Dr. Chan Hellman spoke on “The Science of Hope” during a special chapel service Monday, Oct. 25, in Raley Chapel’s Potter Auditorium on the OBU campus in Shawnee. He was joined on stage by OBU President Dr. Heath A. Thomas, who interviewed Hellman while the two discussed the science of hope.
The service was part of the University’s new Hope Rising initiative, which seeks to incorporate principles and strategies to foster greater personal hope in students and employees throughout the OBU community. To that end, OBU will be one of the first universities in the nation to implement these principles into the university’s environment, strategic plan and culture as part of the Hope Rising initiative on Bison Hill.
The University first welcomed Hellman to campus in May, when he led a special session with OBU employees themed “Day of Hope.” The event kicked off the Hope Rising initiative on campus, giving them a preview of the principles and strategies found within Hellman’s work.
Hellman is co-author of the book, “Hope Rising: How the Science of HOPE Can Change Your Life.” He is a professor in the Anne and Henry Zarrow School of Social Work and founding director of the Hope Research Center at the University of Oklahoma. He is also an adjunct professor in the department of internal medicine and Department of Pediatrics for the OU College of Medicine and the Department of Health Promotion Science for the OU College of Public Health. He is internationally renowned for his work on building a hope-centered response to trauma. With over 150 scholarly publications and countless workshops in the areas of child maltreatment, domestic violence, homelessness and more, Hellman has focused his work on studying and researching how hope increases our ability to overcome trauma and to thrive in spite of adverse experiences.
To add context to his experience with hope, Hellman began Monday’s service by outlining the experiences of his youth. He grew up in a farming community in northwest Oklahoma. From a young age, Hellman’s time with his father was primarily spent tagging along on drug deals, which was mainly a tactic used by his father to prevent violence from occurring. In the eighth grade, Hellman decided to transition into homelessness because it was safer than his home life. During that time, he would find coke bottles and exchange them for money to buy a meal, would go to school early to shower and sometimes slept on the roof of the school.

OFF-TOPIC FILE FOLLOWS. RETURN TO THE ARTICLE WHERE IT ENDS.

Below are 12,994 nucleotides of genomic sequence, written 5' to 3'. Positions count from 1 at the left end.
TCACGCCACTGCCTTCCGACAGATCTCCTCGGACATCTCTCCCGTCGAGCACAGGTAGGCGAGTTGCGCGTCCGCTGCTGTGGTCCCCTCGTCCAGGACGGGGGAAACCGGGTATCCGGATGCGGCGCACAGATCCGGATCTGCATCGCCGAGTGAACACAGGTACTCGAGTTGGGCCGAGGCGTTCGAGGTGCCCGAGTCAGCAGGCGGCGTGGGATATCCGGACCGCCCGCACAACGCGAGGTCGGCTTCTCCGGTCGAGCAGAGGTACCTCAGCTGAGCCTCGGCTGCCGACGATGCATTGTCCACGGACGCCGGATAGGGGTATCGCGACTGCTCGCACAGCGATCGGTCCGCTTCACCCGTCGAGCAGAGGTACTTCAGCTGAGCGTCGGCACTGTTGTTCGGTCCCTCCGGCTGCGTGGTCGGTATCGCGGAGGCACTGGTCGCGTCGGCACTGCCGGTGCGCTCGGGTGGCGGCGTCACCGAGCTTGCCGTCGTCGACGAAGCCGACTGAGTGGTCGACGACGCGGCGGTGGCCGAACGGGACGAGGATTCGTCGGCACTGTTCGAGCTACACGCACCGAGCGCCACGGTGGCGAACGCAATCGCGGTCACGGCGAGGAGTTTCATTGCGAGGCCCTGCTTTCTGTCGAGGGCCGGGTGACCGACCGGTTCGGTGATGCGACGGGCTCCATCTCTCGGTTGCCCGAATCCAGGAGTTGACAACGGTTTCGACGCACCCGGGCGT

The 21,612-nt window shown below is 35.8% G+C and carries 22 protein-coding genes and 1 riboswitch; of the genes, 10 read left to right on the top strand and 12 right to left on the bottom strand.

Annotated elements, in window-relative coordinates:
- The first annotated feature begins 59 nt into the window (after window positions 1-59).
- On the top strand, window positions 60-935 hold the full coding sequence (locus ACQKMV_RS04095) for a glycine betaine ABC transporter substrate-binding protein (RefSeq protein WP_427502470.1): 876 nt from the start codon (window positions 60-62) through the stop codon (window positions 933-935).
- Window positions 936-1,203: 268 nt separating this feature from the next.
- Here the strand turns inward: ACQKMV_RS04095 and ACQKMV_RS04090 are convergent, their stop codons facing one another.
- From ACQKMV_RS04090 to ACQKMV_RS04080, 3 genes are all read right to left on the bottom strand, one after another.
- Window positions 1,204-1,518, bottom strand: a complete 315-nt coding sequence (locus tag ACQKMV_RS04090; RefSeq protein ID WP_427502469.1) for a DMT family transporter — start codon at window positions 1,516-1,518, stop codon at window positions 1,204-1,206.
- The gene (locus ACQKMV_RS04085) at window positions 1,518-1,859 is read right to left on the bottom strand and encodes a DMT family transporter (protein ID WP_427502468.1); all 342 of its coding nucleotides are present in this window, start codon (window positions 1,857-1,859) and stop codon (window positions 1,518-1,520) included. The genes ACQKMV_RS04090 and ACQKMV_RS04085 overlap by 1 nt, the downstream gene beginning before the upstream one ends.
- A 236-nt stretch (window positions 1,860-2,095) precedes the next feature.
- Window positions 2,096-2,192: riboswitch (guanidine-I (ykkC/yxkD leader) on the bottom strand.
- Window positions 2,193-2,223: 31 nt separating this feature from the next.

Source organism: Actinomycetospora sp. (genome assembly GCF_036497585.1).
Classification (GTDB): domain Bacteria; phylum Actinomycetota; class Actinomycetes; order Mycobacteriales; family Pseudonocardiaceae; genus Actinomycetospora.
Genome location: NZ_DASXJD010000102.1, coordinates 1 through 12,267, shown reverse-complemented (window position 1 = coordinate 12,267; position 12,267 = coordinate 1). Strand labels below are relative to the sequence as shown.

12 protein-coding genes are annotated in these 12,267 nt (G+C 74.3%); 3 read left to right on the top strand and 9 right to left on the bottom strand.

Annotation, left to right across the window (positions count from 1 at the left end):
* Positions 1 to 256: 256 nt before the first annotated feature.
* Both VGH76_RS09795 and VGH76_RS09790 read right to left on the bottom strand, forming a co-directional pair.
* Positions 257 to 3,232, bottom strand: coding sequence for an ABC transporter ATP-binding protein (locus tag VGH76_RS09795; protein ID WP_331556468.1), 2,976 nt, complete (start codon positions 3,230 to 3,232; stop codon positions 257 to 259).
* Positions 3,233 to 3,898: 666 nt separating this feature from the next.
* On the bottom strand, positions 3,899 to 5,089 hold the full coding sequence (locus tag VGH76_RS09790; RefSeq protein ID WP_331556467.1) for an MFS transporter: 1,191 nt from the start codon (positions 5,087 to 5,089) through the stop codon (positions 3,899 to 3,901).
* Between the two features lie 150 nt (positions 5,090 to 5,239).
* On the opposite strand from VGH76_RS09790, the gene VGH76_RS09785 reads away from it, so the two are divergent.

Hellman was experiencing extreme anxiety, turmoil and hopelessness to the point that he almost ended his life. Then, at a critical moment in his life, a high school coach simply said the words to him, “Chan, everything is going to be okay.” The glimmer of hope found in those encouraging words stopped him from taking his life, which ultimately led him to graduate high school, go to college, get married and eventually become the man he is today.
“What I heard in the ‘Chan, you’re going to be okay,’ is ‘you’re worthy of love,’ ‘you’re worthy of somebody’s attention and intention’ and ‘you’re worthy of a future,’” Hellman said. “I think that this is why personally, for me, faith is such an important part of my own journey with hope, because I listen to the worship songs, I listen to the teachings and what I hear is, ‘We are children of God and we are worthy of the future that’s offered to us.’”
“Hope is the belief that the future will be better than today,” Hellman said. “Embedded in that are three simple ideas…the goals that we have for the future, our ability to identify the pathways or the roadmaps that we’re going to use to pursue those goals, and then the willpower piece, which is really that motivational force that we’re going to use to navigate those pathways.”
Hellman then outlined the aspects of hope that his research has sought to answer.
“I’ve been interested in three things…what is hope and why does it matter, how does adversity rob us of hope…and how do we nurture and restore hope,” Hellman said. “That journey and this idea of hope gave me meaning and purpose.”
Hellman went on to explain why hope and the science of hope is important for the OBU campus.
“In the university setting what we’ve found very consistently…is that your hope scores are a better predictor of your performance at OBU than the ACT, SAT or high school GPA,” Hellman said.
Because of this research and its implications for the future of students, Hellman and his team have been seeking to answer the question, “How do we create a hope-centered university?”
“It starts by sharing the language of hope,” he said, “so that everybody begins to understand that hope is about goals, pathways, willpower. That it’s not a wish and more importantly that everyone has a role to play in it. So it's really about being very intentional about using the science of hope through all the processes and procedures.”
Hellman explained, though, that hope is not the end goal. It’s the means of fostering and eventually obtaining the end goal.
“Hope is not the outcome. Student wellbeing, student success. Staff wellbeing, staff success. Our ability to live life well, that’s the goal.”
Hellman concluded by explaining how faith ties into his personal experience with all the components of hope.
“My personal faith and my belief in Christ, my belief in community, are those things that help guide me in thinking about the goals that I set,” Hellman said. “And more importantly, out of all the potential pathways that are available, my faith helped me choose those pathways that are righteous, and then more importantly, serves as that source of willpower so that I can endure during those times of adversity.”
For more information on Dr. Chan Hellman, visit his website. His book, “Hope Rising: How the Science of HOPE Can Change Your Life,” is available from Amazon and other major book sellers.